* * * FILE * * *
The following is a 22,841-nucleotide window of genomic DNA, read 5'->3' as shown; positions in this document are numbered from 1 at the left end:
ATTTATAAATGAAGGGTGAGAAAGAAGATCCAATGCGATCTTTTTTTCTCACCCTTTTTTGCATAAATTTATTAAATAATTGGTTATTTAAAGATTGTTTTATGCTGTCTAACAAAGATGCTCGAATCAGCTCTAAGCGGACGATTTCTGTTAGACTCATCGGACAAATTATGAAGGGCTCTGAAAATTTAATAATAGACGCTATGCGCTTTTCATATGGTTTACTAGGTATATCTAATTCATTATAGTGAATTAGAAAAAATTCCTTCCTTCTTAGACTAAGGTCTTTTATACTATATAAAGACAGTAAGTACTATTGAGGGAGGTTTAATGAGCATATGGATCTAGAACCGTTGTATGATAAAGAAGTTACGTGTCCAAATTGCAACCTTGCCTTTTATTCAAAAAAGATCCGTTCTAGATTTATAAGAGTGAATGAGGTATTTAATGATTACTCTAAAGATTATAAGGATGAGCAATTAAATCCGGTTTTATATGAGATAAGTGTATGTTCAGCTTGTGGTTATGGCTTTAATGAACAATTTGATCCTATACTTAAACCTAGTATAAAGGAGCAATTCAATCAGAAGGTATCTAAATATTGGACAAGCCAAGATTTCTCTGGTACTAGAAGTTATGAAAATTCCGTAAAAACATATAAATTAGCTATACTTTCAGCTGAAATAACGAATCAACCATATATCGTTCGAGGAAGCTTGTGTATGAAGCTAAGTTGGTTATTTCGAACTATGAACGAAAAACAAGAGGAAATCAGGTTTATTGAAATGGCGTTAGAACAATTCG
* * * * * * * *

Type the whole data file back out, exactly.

The following is a 22,841-nucleotide window of genomic DNA, read 5'->3' as shown; positions in this document are numbered from 1 at the left end:
ATTTATAAATGAAGGGTGAGAAAGAAGATCCAATGCGATCTTTTTTTCTCACCCTTTTTTGCATAAATTTATTAAATAATTGGTTATTTAAAGATTGTTTTATGCTGTCTAACAAAGATGCTCGAATCAGCTCTAAGCGGACGATTTCTGTTAGACTCATCGGACAAATTATGAAGGGCTCTGAAAATTTAATAATAGACGCTATGCGCTTTTCATATGGTTTACTAGGTATATCTAATTCATTATAGTGAATTAGAAAAAATTCCTTCCTTCTTAGACTAAGGTCTTTTATACTATATAAAGACAGTAAGTACTATTGAGGGAGGTTTAATGAGCATATGGATCTAGAACCGTTGTATGATAAAGAAGTTACGTGTCCAAATTGCAACCTTGCCTTTTATTCAAAAAAGATCCGTTCTAGATTTATAAGAGTGAATGAGGTATTTAATGATTACTCTAAAGATTATAAGGATGAGCAATTAAATCCGGTTTTATATGAGATAAGTGTATGTTCAGCTTGTGGTTATGGCTTTAATGAACAATTTGATCCTATACTTAAACCTAGTATAAAGGAGCAATTCAATCAGAAGGTATCTAAATATTGGACAAGCCAAGATTTCTCTGGTACTAGAAGTTATGAAAATTCCGTAAAAACATATAAATTAGCTATACTTTCAGCTGAAATAACGAATCAACCATATATCGTTCGAGGAAGCTTGTGTATGAAGCTAAGTTGGTTATTTCGAACTATGAACGAAAAACAAGAGGAAATCAGGTTTATTGAAATGGCGTTAGAACAATTCG